predictors such as light in our analyses in order to address this
possibility. While large-scale, long-term, and well-replicated
experiments are the obvious ideal [61,64], studies such as ours
that reconcile results from comparative and manipulative studies
may provide one method of integrating both process and longterm patterns. Given the logistic challenges of long-term manipulations, it is not surprising that studies continue to use short-term
manipulations to examine the impacts of species on ecosystem
processes. However, such field experiments may only quantify
transient dynamics as indirect effects may take generations for
manifestation [22,24]. Scaling issues remain a challenge for
ecology [65,66]. For example, had we based our results on just
the 3 month experimental manipulation, we would have
concluded that direct effects of crayfish dominate detrital
dynamics, even though this effect may not be balanced by the
opposing indirect effect over time (Fig. 6). Thus, the impacts of this
invasive omnivore represent a temporally-shifting interplay
between direct and indirect effects that can control both detritus
and primary productivity.
Supporting Information
Figure S1 Biomass of key invertebrate groups as
a function of crayfish density from the 2008 density
manipulation. Note y-axis data is log +1 transformed. Each
points represents the invertebrate abundance of a given study pool
from surber samplers, as a function of manipulated crayfish
density. The lines in represent the best fit linear model that were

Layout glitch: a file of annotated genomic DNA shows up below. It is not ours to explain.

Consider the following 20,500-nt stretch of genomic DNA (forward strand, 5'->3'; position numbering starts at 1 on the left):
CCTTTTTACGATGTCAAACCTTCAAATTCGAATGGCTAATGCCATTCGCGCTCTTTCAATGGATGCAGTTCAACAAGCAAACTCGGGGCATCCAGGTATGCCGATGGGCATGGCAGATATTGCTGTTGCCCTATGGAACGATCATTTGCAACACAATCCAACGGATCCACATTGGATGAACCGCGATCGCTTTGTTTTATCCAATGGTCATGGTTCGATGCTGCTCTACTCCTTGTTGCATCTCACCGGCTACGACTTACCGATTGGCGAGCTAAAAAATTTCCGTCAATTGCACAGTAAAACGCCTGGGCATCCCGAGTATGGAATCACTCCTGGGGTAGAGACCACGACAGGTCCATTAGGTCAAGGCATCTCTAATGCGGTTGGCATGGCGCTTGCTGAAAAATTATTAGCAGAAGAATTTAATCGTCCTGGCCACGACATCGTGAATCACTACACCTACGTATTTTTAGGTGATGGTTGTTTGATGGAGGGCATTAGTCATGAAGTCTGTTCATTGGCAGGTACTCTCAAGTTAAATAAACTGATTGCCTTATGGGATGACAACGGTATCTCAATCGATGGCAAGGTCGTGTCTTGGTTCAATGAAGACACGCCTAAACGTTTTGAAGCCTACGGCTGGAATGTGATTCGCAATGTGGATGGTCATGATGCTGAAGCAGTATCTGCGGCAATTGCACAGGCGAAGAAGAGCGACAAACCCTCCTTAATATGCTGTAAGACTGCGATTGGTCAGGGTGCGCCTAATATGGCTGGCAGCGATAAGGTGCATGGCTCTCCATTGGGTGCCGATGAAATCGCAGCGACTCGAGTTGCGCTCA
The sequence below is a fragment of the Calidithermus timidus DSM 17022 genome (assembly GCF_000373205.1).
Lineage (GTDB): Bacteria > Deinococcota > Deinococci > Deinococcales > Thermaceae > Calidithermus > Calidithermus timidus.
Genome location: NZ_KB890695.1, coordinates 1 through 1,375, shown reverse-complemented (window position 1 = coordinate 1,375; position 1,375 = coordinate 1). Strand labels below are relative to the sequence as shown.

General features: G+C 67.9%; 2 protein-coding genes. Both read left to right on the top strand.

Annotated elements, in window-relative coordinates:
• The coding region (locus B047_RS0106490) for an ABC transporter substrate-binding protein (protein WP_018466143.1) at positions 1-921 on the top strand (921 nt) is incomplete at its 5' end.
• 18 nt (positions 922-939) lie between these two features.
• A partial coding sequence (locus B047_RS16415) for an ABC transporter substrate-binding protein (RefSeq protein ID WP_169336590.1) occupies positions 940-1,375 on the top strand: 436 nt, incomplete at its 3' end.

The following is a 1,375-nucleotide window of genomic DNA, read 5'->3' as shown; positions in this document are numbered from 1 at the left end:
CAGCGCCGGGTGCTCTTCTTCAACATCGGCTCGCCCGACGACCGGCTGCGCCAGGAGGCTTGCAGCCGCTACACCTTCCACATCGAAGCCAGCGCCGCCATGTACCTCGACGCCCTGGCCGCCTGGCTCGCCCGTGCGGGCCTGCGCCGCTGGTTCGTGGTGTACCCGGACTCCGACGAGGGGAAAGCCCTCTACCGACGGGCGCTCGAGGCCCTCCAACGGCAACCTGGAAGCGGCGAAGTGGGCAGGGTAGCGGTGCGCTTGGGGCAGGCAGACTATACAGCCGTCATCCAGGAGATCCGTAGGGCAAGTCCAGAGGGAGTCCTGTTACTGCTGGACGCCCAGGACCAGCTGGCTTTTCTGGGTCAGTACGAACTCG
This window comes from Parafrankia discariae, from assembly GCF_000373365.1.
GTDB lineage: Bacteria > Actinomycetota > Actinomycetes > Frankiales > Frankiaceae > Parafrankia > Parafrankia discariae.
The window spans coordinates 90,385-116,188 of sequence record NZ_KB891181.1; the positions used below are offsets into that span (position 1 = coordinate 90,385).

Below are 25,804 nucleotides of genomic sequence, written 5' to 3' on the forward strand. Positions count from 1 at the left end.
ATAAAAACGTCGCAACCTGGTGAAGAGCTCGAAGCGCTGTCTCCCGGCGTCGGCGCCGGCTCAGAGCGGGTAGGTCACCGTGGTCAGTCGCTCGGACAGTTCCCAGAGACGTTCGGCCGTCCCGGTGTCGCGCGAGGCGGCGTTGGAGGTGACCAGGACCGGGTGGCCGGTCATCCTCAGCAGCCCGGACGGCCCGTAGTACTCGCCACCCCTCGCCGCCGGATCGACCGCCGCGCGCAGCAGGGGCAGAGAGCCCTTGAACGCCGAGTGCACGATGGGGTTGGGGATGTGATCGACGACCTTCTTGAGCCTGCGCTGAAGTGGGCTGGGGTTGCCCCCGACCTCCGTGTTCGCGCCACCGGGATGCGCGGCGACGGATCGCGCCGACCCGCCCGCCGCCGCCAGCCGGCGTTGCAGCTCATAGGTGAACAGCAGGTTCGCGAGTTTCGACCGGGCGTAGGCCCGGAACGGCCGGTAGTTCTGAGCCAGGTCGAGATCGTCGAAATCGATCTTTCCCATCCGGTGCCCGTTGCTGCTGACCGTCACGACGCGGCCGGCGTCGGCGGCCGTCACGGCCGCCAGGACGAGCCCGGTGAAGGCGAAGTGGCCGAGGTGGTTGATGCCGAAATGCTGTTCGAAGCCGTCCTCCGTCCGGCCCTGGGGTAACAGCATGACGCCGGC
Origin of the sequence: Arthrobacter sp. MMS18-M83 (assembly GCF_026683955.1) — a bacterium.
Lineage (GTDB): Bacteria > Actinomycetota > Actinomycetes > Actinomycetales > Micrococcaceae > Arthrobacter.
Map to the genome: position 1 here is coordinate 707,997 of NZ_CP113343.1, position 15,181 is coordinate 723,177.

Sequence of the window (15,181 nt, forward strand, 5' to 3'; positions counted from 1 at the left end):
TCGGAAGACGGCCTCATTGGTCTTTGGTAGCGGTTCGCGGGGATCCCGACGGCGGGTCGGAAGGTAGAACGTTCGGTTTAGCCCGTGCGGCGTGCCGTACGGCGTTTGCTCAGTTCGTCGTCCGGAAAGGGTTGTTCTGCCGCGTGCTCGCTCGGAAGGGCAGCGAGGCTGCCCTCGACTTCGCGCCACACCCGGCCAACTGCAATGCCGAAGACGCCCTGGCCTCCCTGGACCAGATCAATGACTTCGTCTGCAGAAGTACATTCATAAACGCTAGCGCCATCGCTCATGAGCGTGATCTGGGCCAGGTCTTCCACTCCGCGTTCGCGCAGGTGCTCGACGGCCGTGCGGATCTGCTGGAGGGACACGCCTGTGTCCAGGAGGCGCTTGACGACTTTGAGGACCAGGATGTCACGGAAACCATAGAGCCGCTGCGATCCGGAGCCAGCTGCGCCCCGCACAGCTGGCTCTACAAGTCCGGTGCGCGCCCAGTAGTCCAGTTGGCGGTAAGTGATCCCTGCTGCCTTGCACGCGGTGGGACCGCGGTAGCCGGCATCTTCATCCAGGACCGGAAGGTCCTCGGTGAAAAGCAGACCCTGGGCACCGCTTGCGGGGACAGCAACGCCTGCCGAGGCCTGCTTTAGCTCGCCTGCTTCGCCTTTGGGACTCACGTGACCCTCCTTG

significant at the P = 0.05 level.
(DOCX)
Table S1 Results of model comparison for the 2008
experiment. DAICc is used to compare contrasting models;
lower DAICc indicate a better model. Models that were
substantially better, as evidenced by a DAICc of at least 2.0 of
the next best model, are bolded. All models were basic linear
models on either untransformed or transformed data. P-values
refer to the significance of the model against a null model of no
relationship.
(DOCX)
Table S2 Results of model comparison for the 2009
comparative study. Unless otherwise noted, all models are
basic linear models.
(DOCX)
Acknowledgments
We thank M. Beakes, A. Keating, A. Jones, C. Michel, M. Novak, A.-M.
Osterback, C. Phillis, and R. Terry for assistance with field work. J. Estes,
M. Novak, R.T. Paine, J. D. Yeakel, and several anonymous reviewers
8
November 2012 | Volume 7 | Issue 11 | e50687
Trophic Tangles through Time
provided valuable comments on earlier drafts. We appreciate access to field
sites from Big Creek Lumber Company, Swanton Pacific Ranch of
California Polytechnic State University, and Lockheed Martin. Conversations with Bud McCreary and Janet Webb about the ecological history of
this watershed were invaluable. We thank W.J. Clinton and others from the
analytic lab at the Marine Science Institute at the University of California
Santa Barbara for processing nutrient samples.
Author Contributions
Conceived and designed the experiments: JWM SMC SAH LAT.
Performed the experiments: JWM SMC LAT JLH JMF SAH. Analyzed
the data: JWM. Wrote the paper: JWM SMC.
References
1. Darnell RM (1961) Trophic spectrum of an estuarine community, based on
studies of Lake Pontchartrain, Louisiana. Ecology 42: 553–568.
2. Winemiller KO (1990) Spatial and temporal variation in tropical fish trophic
networks. Ecol Mono 60: 331–367.
3. Polis GA (1991) Complex trophic interactions in deserts: an empirical critique of
food web theory. Am Nat 138: 123–155.
4. Persson L (1999) Trophic cascades: abiding heterogeneity and the trophic level
concept at the end of the road. Oikos 85: 385–397.
5. Arim M, Marquet PA (2004) Intraguild predation: a widespread interaction
related to species biology. Ecol Lett 7: 557–564.
6. Diehl S (1992) Fish predation and benthic community structure: The role of
omnivory and habitat complexity. Ecology 73: 1646–1661.
7. Diehl S (1993) Relative consumer sizes and the strengths of direct and indirect
interactions in omnivorous feeding relationships. Oikos 68: 151–157.
8. Diehl S (1995) Direct and indirect effects of omnivory in a littoral lake
community. Ecology 76: 1727–1740.
9. Holt RD, Polis GA (1997) A theoretical framework for intraguild predation. Am
Nat 149: 745–764.
10. Hairston N, Smith F, Slobodkin L (1960) Community structure, population